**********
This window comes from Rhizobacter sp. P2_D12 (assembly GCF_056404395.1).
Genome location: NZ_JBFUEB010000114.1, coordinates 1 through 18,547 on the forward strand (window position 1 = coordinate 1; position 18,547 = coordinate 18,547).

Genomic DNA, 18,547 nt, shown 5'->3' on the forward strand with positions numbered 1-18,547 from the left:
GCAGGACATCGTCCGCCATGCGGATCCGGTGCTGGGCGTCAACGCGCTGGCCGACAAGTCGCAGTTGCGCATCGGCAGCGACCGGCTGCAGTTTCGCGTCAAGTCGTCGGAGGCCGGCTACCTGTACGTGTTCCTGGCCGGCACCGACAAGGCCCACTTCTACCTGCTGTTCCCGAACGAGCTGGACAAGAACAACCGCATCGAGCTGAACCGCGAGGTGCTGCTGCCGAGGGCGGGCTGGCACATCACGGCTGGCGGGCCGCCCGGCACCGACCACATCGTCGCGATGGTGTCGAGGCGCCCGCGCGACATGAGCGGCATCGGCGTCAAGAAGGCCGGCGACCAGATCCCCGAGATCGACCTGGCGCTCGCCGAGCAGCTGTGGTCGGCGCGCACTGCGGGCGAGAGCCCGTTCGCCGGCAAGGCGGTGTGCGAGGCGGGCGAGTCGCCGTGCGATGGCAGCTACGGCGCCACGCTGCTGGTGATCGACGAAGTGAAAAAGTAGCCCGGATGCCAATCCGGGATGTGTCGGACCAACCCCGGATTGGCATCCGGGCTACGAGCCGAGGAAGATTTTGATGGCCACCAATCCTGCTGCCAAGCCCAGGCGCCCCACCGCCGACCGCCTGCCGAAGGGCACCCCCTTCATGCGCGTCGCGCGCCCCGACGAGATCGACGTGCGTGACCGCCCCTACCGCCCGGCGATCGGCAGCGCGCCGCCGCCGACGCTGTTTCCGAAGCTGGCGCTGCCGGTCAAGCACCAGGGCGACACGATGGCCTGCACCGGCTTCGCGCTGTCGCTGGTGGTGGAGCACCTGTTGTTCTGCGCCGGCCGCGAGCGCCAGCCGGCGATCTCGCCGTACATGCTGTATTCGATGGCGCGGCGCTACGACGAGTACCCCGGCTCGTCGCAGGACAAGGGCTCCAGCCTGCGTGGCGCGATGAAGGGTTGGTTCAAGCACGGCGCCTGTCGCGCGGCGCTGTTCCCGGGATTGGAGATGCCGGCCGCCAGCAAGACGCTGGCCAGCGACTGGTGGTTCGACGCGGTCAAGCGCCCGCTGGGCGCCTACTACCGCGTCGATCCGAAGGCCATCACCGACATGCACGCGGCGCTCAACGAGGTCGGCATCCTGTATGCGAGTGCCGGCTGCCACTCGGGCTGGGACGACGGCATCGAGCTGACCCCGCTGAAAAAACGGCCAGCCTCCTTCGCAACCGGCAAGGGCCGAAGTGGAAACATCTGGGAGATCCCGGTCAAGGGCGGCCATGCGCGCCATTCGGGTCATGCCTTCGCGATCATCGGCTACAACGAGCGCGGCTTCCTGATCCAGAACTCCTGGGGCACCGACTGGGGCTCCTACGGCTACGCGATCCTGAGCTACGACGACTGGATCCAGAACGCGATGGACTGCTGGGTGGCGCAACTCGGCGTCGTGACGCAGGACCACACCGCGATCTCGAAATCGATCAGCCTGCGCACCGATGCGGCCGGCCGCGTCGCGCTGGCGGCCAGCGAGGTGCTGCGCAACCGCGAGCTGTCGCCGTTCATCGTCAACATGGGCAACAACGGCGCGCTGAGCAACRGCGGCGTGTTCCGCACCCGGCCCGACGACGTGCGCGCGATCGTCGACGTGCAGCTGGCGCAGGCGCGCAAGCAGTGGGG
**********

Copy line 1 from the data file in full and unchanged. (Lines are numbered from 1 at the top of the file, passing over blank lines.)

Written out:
This window comes from Rhizobacter sp. P2_D12 (assembly GCF_056404395.1).